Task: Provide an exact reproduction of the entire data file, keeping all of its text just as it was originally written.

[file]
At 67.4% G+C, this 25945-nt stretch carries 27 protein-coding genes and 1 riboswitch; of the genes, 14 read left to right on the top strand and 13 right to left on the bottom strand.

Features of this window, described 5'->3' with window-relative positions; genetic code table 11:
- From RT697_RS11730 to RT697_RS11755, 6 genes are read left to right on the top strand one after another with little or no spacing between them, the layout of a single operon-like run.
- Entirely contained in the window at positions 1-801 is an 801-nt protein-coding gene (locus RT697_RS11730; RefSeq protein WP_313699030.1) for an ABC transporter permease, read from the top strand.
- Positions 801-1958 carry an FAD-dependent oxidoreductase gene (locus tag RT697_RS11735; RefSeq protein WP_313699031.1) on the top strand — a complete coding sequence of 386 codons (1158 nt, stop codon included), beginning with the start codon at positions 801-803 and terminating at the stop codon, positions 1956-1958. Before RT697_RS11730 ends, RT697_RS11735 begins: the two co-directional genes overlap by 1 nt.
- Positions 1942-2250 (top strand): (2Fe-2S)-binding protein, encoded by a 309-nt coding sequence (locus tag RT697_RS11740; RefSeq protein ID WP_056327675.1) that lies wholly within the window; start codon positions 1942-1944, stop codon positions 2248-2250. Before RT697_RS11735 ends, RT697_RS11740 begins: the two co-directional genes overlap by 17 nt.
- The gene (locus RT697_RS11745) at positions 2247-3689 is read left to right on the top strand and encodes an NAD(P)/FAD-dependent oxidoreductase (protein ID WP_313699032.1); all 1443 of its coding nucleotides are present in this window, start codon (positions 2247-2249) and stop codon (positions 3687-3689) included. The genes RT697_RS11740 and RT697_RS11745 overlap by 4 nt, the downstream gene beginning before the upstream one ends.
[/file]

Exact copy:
At 67.4% G+C, this 25945-nt stretch carries 27 protein-coding genes and 1 riboswitch; of the genes, 14 read left to right on the top strand and 13 right to left on the bottom strand.

Features of this window, described 5'->3' with window-relative positions; genetic code table 11:
- From RT697_RS11730 to RT697_RS11755, 6 genes are read left to right on the top strand one after another with little or no spacing between them, the layout of a single operon-like run.
- Entirely contained in the window at positions 1-801 is an 801-nt protein-coding gene (locus RT697_RS11730; RefSeq protein WP_313699030.1) for an ABC transporter permease, read from the top strand.
- Positions 801-1958 carry an FAD-dependent oxidoreductase gene (locus tag RT697_RS11735; RefSeq protein WP_313699031.1) on the top strand — a complete coding sequence of 386 codons (1158 nt, stop codon included), beginning with the start codon at positions 801-803 and terminating at the stop codon, positions 1956-1958. Before RT697_RS11730 ends, RT697_RS11735 begins: the two co-directional genes overlap by 1 nt.
- Positions 1942-2250 (top strand): (2Fe-2S)-binding protein, encoded by a 309-nt coding sequence (locus tag RT697_RS11740; RefSeq protein ID WP_056327675.1) that lies wholly within the window; start codon positions 1942-1944, stop codon positions 2248-2250. Before RT697_RS11735 ends, RT697_RS11740 begins: the two co-directional genes overlap by 17 nt.
- The gene (locus RT697_RS11745) at positions 2247-3689 is read left to right on the top strand and encodes an NAD(P)/FAD-dependent oxidoreductase (protein ID WP_313699032.1); all 1443 of its coding nucleotides are present in this window, start codon (positions 2247-2249) and stop codon (positions 3687-3689) included. The genes RT697_RS11740 and RT697_RS11745 overlap by 4 nt, the downstream gene beginning before the upstream one ends.